The letter “E” is for “Elephant”
Elephants are the only surviving member of the Proboscidea family (mammals with trunks), which once included the extinct Mastodons and Mammoths of long ago.
Elephants not only use their long trunks to feed themselves, but also to pick up varying objects, trumpet warnings, greet other elephants, suck up water for drinking and bathing, and for other uses, as well.
Elephant tusks are really extended teeth which serve many purposes. They can be used to protect the elephant’s trunk, to lift and move objects, gather food, and strip bark from trees. Their tusks are sometimes also used for defense. During times of severe drought, elephants may even use their tusks to dig holes in the ground to locate drinking water.
Once common throughout both Africa and Asia, elephant populations have experienced serious declines over the last century. The greatest threat to African elephants is poaching their tusks for the illegal ivory trade. Asian elephants are most at risk from habitat loss and resulting human-elephant conflict when they come in contact. After decades of population declines, the African Forest Elephant is now listed as Critically Endangered and the African Savanna Elephant as Endangered.
Did you know . . . .
- There are two types of elephants, the Asian Elephant and the African Elephant, of which there are two types — the Savannah Elephant and the Forest Elephant.
- Asian elephants are smaller than African elephants and their ears are smaller compared to the larger, fan-shaped ears of the African elephants.
- Both male and female African elephants grow tusks and each elephant can either be left- or right-tusked in the same manner we humans can be either left- or right-handed. The tusk they use the most is usually smaller because of wear and tear. On the contrary, only some male Asian elephants have tusks.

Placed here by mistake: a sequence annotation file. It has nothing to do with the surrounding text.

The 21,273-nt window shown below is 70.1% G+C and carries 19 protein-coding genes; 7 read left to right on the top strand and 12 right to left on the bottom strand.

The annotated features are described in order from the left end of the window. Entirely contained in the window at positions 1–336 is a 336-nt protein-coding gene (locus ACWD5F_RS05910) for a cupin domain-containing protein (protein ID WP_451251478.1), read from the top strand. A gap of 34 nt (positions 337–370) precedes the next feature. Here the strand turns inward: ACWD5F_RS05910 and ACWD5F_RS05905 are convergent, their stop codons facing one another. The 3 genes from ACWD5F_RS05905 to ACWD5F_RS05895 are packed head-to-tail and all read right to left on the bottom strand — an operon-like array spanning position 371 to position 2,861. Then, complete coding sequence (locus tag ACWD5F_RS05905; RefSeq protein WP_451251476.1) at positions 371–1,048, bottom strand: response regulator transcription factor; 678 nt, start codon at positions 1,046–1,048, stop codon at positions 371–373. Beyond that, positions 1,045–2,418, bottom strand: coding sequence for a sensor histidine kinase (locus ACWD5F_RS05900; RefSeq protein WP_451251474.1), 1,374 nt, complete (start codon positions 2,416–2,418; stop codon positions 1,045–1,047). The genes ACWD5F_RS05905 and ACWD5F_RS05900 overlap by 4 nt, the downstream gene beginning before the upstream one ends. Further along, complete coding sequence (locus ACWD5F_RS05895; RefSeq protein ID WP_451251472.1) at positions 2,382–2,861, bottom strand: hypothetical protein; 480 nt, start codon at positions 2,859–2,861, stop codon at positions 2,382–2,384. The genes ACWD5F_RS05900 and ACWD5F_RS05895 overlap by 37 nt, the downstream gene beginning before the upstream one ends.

- Elephants are the largest living land mammal on Earth. When fully grown, African Elephants range in size from eight to thirteen feet high at the shoulder and weigh between 5,000 to 14,000 pounds. Asian Elephants are smaller than their African cousins with a height of seven to ten feet at the shoulder and weigh between 4,500 to 11,000 pounds on average. The only living mammal larger than an elephant is the Blue Whale.
- Elephants are herbivores, which means they eat only plants, and spend sixteen hours a day eating. Favorite foods include bamboo, flowers, fruits, grasses, leaves, twigs, seeds, and herbs. An adult elephant can eat between 300 to 600 pounds of food and drink between 30 to 50 gallons of water each day!
- Elephants are all about “Family”. Family ties and relationships are as important to elephants as they are to us. Female elephants travel together in family groups called “herds” that can range in size from eight to one hundred elephants, with the oldest female being the leader. Male elephants leave the herd when they reach the age of twelve to fifteen years old to live alone or with other male elephants.
- When left on their own in their natural habitat in the wild with abundant food, water, and low amounts of stress, elephants are known to live as long as seventy years of age.
- Elephants communicate with each other using a wide variety of sounds, including crying, roaring, snorting, and rumbling. With great hearing, elephants communicate and hear each other from as far as five miles away. Elephants are able to do this by using very sensitive nerves in their feet to hear sound vibrations traveling thru the ground at a volume only the elephants can hear.
Would you like to color an Elephant? Simply ‘Right Click’ on an image, hit ‘Save Image As’ to save a local copy, and then print out as many as you want!
BONUS — The letter “E” is for Eagle, too! Bald Eagles, with their white-feathered (not bald) head and white tail, are the proud national bird symbol of the United States. After many years of being hunted for both sport and to protect commercial fishing grounds while also being poisoned by such pesticides as DDT, Bald Eagles nearly became extinct. Bans on hunting coupled with restrictions on the use of DDT have led to Bald Eagle populations recovering over the past several decades, to the point to where they can once more be seen soaring on high in many areas of the United States and Canada. With these birds now classified as Least Concern after once being listed as Endangered, a true conservation success story.
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